And neither candidate has called for cutting off funding for the operation as have 18 House Democrats. So whether it is Ford or Corker holding that Tennessee Senate seat come January, Americans troops will stay in Iraq, at least for a while longer.
But at least the Tennessee election offers voters a chance to vote for someone not of Bush’s party and thus to strike an anti-Bush blow, even though Ford is one of the House Democrats who share responsibility for the war because he voted for it in 2002.
In the Senate races where, according to recent polls, the Democratic candidates are ahead, they have thrived mostly by not offering a specific plan for withdrawal of American soldiers or a specific date for de-funding the operation.
In some ways, the 2006 election has the feel of another mid-term election which took place in wartime, the election of 1950. As with Bush, the public had turned sour on a feisty, brashly confident president. And that year Republicans were the minority party capitalizing on public fatigue with a war that seemed to have no clear cut victory in sight. Even though President Truman and U.S. soldiers were defending a nation that was the victim of a unilateral attack, Americans by Election Day, 1950 were growing weary.
That year, the Republicans gained 28 seats in the House and five in the Senate.
Iraqis fighting Iraqis for Iraqi reasons
Despite the horrific images in the past weeks of carnage in Iraq, and despite the natural tendency of Americans to pay attention to the sons, nephews, and high school classmates they know who’ve been killed in Iraq, the brutality and bloodshed have been building for more than a year and it is mostly Iraqis who’ve been killed by other Iraqis.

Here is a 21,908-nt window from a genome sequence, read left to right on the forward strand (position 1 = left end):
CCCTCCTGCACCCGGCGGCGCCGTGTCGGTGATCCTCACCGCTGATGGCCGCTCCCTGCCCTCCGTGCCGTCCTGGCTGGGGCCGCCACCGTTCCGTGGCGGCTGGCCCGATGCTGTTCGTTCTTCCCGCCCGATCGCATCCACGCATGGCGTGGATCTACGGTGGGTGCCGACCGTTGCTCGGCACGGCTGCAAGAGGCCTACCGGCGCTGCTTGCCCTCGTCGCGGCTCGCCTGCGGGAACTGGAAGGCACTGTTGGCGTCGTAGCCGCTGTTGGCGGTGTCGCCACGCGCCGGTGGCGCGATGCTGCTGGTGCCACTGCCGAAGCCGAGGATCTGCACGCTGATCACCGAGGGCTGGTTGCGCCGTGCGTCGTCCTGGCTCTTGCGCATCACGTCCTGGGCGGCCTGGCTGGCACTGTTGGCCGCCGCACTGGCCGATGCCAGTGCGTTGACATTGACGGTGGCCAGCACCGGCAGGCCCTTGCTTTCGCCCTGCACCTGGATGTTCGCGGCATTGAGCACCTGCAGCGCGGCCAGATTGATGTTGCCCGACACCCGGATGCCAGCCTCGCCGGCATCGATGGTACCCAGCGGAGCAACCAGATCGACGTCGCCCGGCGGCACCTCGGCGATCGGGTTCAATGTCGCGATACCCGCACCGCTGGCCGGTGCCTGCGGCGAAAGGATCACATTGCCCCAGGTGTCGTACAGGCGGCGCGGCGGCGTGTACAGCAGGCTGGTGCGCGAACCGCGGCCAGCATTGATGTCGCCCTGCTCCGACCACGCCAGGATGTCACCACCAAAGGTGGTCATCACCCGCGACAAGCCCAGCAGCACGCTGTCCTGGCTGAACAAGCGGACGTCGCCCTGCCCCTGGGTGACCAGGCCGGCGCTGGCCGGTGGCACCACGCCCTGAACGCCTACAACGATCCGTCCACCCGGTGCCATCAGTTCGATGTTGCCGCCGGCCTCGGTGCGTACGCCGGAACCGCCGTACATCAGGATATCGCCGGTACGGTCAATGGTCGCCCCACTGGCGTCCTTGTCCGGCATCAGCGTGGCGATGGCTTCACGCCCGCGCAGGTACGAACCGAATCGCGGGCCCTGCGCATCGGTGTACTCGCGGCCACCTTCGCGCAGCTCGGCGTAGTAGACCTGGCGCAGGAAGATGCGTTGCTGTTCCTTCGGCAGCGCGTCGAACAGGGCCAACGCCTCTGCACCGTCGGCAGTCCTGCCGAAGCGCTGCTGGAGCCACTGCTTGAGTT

As Anthony Cordesman of the Center for Strategic and International Studies noted Monday in a memo, “Iraqis are fighting Iraqis for Iraqi reasons, not to influence elections or force the U.S. out of Iraq. This has built up for more than two years….By late 2005, civil fighting had reached the point where Sunni vs. Shi'ite clashes had become more important to Iraq's future than attacks on the (American-led) Coalition.”
A fascinating swimmer against the tide on Iraq is Republican Mark Kennedy in Minnesota. Although Minnesota was not one of the states Mason-Dixon surveyed for Tuesday’s batch of polling, other polling has shown Kennedy trailing Democratic candidate Amy Klobuchar.
With somber orchestral music playing what sounds like a requiem behind his voice, Kennedy looks directly at the camera in his new television ad and says, “None of us likes war, and we’ve made some mistakes in Iraq. We’re facing an enemy that must be defeated. Leaving Iraq now will create a breeding ground for new attacks on America. That’s the harsh reality.”
Kennedy approves austere message
He implies that Klobuchar wants to negotiate with jihadists in Iraq. “You can’t negotiate with people who want to kill you,” he says, adding “I approve this message even though I know it may not be what you want to hear.”
Klobuchar did say in her Meet the Press debate with Kennedy, “We need to change course — not do anything radical, not bring all the troops home right away, but to pursue a diplomatic and political solution.”
Despite being written off by many observers because Klobuchar appears far ahead, this race is worth watching to see if Kennedy’s austere message persuades voters that he deserves a seat in the Senate.